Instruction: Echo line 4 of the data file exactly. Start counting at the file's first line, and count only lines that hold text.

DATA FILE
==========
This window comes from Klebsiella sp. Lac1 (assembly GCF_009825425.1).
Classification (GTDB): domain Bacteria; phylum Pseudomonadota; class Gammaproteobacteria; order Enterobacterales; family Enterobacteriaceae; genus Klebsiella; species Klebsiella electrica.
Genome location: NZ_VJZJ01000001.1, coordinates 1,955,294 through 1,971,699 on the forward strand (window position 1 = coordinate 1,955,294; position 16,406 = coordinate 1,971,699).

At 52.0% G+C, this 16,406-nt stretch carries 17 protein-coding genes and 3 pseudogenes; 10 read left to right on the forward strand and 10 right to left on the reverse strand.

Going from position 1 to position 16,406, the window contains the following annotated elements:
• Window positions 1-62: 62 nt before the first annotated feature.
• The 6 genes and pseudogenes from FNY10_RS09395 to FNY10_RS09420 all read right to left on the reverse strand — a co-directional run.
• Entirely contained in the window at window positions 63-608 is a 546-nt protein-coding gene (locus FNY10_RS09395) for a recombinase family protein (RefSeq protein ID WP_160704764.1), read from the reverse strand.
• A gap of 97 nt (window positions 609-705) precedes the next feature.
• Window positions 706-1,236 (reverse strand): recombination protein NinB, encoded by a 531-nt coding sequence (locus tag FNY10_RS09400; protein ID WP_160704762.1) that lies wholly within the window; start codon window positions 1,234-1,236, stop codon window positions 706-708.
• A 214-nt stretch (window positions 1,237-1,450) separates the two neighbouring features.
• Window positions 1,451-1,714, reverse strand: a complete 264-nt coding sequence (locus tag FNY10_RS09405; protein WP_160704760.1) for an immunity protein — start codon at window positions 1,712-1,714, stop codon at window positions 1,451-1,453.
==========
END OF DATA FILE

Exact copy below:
At 52.0% G+C, this 16,406-nt stretch carries 17 protein-coding genes and 3 pseudogenes; 10 read left to right on the forward strand and 10 right to left on the reverse strand.